June 25, 2015
The latest exploits of the Rebel Alliance (school capitalists/wolverines) finds them crouched behind the lockers selling restaurant style packets of salt, pepper and sugar to their classmates.
Secret handshakes and spy-like slight of hand exchanges in the hallways help the rebellious crew execute their scurrilous deeds while remaining undetected.
(Washington Examiner) School lunches are so bland that kids are selling salt and pepper to spice them up, a school official told lawmakers Wednesday.
This “contraband economy” is result of the Healthy, Hunger-Free Kids Act Of 2010, said John Payne, a school board president in Indiana.
The 2010 bill directed the U.S. Department of Agriculture to create national standards for food served and sold in schools, which included limits on what could be served and how much, as well as a maximum amount of calories that can be included in school meals.
Payne, president of the Blackford County School Board in Hartford City, Ind., told House lawmakers that students in his school district have been “caught bringing in — and even selling — salt, pepper and sugar in school to add taste to perceived bland and tasteless cafeteria food.”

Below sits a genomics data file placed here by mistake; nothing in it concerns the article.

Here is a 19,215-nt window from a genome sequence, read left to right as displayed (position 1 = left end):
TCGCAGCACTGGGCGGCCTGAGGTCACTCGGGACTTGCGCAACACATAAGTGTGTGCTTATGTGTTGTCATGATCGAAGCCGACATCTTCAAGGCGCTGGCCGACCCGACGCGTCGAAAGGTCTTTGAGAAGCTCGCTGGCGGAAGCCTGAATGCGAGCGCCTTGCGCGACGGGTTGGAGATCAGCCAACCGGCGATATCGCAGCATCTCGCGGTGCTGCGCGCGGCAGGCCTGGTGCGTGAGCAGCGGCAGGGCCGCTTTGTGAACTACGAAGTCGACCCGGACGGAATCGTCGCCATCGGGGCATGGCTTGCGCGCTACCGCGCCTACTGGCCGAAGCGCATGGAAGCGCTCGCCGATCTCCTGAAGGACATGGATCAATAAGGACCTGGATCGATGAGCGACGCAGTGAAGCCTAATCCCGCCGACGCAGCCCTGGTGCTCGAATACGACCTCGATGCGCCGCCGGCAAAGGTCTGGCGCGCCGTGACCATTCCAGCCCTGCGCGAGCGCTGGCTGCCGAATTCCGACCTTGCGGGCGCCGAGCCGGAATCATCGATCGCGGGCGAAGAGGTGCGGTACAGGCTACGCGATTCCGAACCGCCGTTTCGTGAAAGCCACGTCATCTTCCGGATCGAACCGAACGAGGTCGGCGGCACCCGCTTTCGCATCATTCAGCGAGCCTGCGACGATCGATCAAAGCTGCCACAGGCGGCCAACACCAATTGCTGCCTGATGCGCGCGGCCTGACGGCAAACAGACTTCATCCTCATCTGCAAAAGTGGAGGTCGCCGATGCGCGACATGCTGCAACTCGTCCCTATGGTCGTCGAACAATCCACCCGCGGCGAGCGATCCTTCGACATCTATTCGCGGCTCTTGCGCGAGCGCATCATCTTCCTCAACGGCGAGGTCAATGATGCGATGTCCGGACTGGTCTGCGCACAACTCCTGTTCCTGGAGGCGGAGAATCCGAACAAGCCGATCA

Payne said the USDA standards are strangling school districts by making them provide food students won’t eat in addition to increasing the cost of lunch for school districts.[…]
Lynn Harvey, of North Carolina’s school nutrition services, testified that participation in school meals has dropped 5 percent in North Carolina under the new restrictions even as enrollment has increased.
For example, Harvey said that since breakfast biscuits were switched to whole grain, participation in breakfast has dropped in 60 percent of her state’s school districts.
“No amount of training or technical assistance for schools will change students’ distaste for foods that look and taste unappealing to them,” she said.
Another problem is that a provision in the 2010 bill requiring states to review school meals programs every three years is creating an unnecessary burden, South Dakota Secretary of Education Melody Schopp testified.
Schopp said the excess regulation is creating more paperwork and less benefit to needy, hungry children. (read more)
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